As the vaccine outreach slowly brings more people to clinics, seeking some sort of protection against Covid-19, we must look back on a year that has been unprecedented in most of our lives and assess how it may have impacted our mental health.
For one, psychiatric studies have found that people who combat stress and anxiety disorders have been hit even worse by the pandemic and the fears of contracting the illness. For another, even those who perceived themselves as being in good mental health have been affected by these fears and general paranoia about germs (which is not a bad thing) and conspiracy (which is usually disastrous, given that this is keeping many eligible recipients from taking the vaccine).
For another, beyond the loneliness of working from home for long hours without the benefit of light moments with colleagues and general repartee, the confusion of the office and home spaces has caused the much-touted “work-life balance” to take a beating. Companies have tended to use the pandemic as an excuse to place employees on call seven days a week, twenty-four hours a day, weekends included. The impossibility of going on vacation throughout the previous summer has also reinforced the trend of being reachable at any point, and chances are that this will continue even after office spaces open up.
People have had to take pay cuts from business enterprises that say they are coping with losses. In the meanwhile, the cost of living has shot up, thanks to manufacturers of hygiene products capitalising on demand and those of other essentials following suit. Add to this the logistics of managing one’s work life and one’s children’s school lives on a home internet connection.
Couples and families have been closeted together for longer than ever before, and this has caused personality clashes. For those fortunate enough to have rooms and houses of their own, there is more time than ever to contemplate—and being alone in one’s head for too long can have wide-ranging consequences. Doors that were firmly shut open at the slightest triggers.
All this while, we have only been speaking of people who have not themselves been directly affected by the pandemic. While some have got away with mild illness, there are others whose lungs may be permanently damaged, whose sense of smell has not yet returned, and who are suffering from memory loss, short- or long-term—all considered effects of Covid-19.
And then there are those who have lost family and loved ones to the illness. A year seems a very short time, when it is the time gap between the discovery of a virus and the availability of the vaccine. People continue to die across the world every day, even two months into the commencement of vaccine administration. The “if-only” notion can be haunting for those left behind.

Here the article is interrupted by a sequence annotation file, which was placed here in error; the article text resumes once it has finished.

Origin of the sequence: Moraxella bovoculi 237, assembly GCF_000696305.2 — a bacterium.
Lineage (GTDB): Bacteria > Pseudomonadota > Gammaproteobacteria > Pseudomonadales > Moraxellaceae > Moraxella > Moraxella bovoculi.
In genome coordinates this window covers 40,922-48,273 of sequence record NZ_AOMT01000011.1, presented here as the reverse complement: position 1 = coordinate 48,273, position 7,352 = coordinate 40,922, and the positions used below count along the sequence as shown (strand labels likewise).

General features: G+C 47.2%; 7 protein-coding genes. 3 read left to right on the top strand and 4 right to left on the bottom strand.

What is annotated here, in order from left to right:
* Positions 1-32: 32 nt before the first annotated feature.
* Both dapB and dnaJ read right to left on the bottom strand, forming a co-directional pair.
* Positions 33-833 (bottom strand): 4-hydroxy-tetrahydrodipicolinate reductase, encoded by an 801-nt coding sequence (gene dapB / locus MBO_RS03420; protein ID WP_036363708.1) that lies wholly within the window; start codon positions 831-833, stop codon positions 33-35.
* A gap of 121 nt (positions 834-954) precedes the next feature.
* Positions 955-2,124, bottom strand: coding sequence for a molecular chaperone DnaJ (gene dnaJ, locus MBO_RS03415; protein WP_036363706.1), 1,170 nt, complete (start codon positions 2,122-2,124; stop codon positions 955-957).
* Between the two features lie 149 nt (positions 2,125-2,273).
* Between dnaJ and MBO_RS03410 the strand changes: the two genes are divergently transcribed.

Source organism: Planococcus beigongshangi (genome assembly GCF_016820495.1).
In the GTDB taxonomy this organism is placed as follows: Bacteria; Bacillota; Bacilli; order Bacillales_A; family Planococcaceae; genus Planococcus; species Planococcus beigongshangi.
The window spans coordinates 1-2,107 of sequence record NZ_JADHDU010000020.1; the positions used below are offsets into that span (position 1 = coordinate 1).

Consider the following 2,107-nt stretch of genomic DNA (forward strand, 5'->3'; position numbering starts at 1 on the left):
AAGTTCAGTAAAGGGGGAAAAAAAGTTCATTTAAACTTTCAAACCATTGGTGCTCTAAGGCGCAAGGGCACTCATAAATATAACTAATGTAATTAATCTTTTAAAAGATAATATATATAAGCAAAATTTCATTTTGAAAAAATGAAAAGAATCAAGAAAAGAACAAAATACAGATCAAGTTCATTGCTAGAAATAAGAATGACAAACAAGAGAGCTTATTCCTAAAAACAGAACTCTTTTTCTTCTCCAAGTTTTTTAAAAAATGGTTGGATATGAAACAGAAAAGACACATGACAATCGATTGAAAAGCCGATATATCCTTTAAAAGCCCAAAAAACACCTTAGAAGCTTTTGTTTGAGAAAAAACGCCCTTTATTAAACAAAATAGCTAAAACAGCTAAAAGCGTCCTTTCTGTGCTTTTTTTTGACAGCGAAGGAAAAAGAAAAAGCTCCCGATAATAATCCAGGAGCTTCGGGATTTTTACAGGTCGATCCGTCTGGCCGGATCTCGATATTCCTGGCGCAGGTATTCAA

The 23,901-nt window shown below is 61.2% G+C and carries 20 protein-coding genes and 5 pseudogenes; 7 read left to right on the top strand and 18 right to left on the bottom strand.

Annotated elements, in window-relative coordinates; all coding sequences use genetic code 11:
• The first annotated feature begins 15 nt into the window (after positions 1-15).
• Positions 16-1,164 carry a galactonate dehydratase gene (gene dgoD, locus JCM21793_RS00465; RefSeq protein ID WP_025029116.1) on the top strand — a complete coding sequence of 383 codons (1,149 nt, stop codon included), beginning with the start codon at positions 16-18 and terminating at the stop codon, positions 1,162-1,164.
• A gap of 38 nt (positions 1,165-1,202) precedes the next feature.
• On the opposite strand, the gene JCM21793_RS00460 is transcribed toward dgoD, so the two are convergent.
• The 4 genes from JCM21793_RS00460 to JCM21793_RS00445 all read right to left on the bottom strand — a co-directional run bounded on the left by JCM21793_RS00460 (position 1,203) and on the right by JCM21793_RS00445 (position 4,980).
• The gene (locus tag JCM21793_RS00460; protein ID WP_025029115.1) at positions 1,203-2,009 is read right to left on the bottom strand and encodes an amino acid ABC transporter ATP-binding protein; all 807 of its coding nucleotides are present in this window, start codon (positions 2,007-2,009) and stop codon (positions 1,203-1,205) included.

Then, of course, there is the question of returning to the “new normal”, a challenge for adults who have got unused to commuting as well as for children who have got unused to accommodating their peers and teachers in a space away from home. The tension of exams, and the arguably more prevalent and less discussed tension of bullying, will return in schools and colleges.
The challenges of returning to office are nearly as fraught, partially because there is no teacher to order that everyone wear masks. I have noticed that people in departmental stores and other public places, including hospitals and dental clinics, take offence to being asked to wear masks by the staff or others. It is almost as if they were accused of being unclean—or ill. The response, “I don’t have any symptoms” has become standard, and not taking them at their word implies that on top of being ill or unclean, they are also dishonest.
But what might be most inimical to us is the stigma against treatment for mental health. It was after a good deal of hesitation that I decided to visit a therapist—mainly because it would be an acknowledgement that I was not in top form in terms of mental health, but also because it seemed an “overreaction”. I wasn’t affected by the pandemic any more than the next person. There had been no personal crisis. Why was I visiting a therapist rather than getting on the phone with a friend?
I was to discover that the insights a professional has and the manner in which an experienced therapist speaks can never be matched by those of a close friend. And we rarely think of the effect a long discussion of upsetting memories or current problems can have on the person at the other end of the phone line. Over the last few months, I have been able to get rid of several habits that qualify as mild mental illness, such as OCD and hoarding. And yet, when I speak about sessions with my therapist, several of my acquaintances seem to imagine me lying gloomily on a couch and staring at the ceiling as I talk about my childhood—or perhaps strapped to a machine with electrodes placed around my head.
Even before I myself took the plunge, I have been an advocate of consulting mental health professionals for things we don’t like to think of as “mental illness”—depression, for instance. But it would take a mind that is immune to its surroundings to be entirely unaffected by the last year, and the only way we can evade a global mental health crisis may be to seek professional help.
Nandini is the author of Invisible Men: Inside India's Transmasculine Networks (2018) and Hitched: The Modern Woman and Arranged Marriage (2013). She tweets @k_nandini. Her website is: www.nandinikrishnan.com